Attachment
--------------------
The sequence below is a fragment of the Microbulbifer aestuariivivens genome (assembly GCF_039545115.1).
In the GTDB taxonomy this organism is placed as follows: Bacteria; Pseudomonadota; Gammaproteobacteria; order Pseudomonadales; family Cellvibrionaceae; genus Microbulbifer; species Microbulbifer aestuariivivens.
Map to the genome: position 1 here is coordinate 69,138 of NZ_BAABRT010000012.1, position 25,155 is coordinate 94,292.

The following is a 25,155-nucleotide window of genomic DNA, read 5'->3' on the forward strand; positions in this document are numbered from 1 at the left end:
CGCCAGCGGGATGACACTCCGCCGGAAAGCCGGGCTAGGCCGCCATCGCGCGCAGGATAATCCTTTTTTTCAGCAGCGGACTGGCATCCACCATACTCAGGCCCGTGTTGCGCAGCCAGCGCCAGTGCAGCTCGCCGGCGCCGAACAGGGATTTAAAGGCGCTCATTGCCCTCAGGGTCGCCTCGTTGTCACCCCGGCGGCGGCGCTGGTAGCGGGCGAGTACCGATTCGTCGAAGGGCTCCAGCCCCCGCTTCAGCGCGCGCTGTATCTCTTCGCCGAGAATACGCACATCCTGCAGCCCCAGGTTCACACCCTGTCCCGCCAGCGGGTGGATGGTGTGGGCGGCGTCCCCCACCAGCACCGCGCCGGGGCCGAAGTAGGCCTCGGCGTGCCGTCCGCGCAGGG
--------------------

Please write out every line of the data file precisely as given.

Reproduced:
The sequence below is a fragment of the Microbulbifer aestuariivivens genome (assembly GCF_039545115.1).
In the GTDB taxonomy this organism is placed as follows: Bacteria; Pseudomonadota; Gammaproteobacteria; order Pseudomonadales; family Cellvibrionaceae; genus Microbulbifer; species Microbulbifer aestuariivivens.
Map to the genome: position 1 here is coordinate 69,138 of NZ_BAABRT010000012.1, position 25,155 is coordinate 94,292.

The following is a 25,155-nucleotide window of genomic DNA, read 5'->3' on the forward strand; positions in this document are numbered from 1 at the left end:
CGCCAGCGGGATGACACTCCGCCGGAAAGCCGGGCTAGGCCGCCATCGCGCGCAGGATAATCCTTTTTTTCAGCAGCGGACTGGCATCCACCATACTCAGGCCCGTGTTGCGCAGCCAGCGCCAGTGCAGCTCGCCGGCGCCGAACAGGGATTTAAAGGCGCTCATTGCCCTCAGGGTCGCCTCGTTGTCACCCCGGCGGCGGCGCTGGTAGCGGGCGAGTACCGATTCGTCGAAGGGCTCCAGCCCCCGCTTCAGCGCGCGCTGTATCTCTTCGCCGAGAATACGCACATCCTGCAGCCCCAGGTTCACACCCTGTCCCGCCAGCGGGTGGATGGTGTGGGCGGCGTCCCCCACCAGCACCGCGCCGGGGCCGAAGTAGGCCTCGGCGTGCCGTCCGCGCAGGG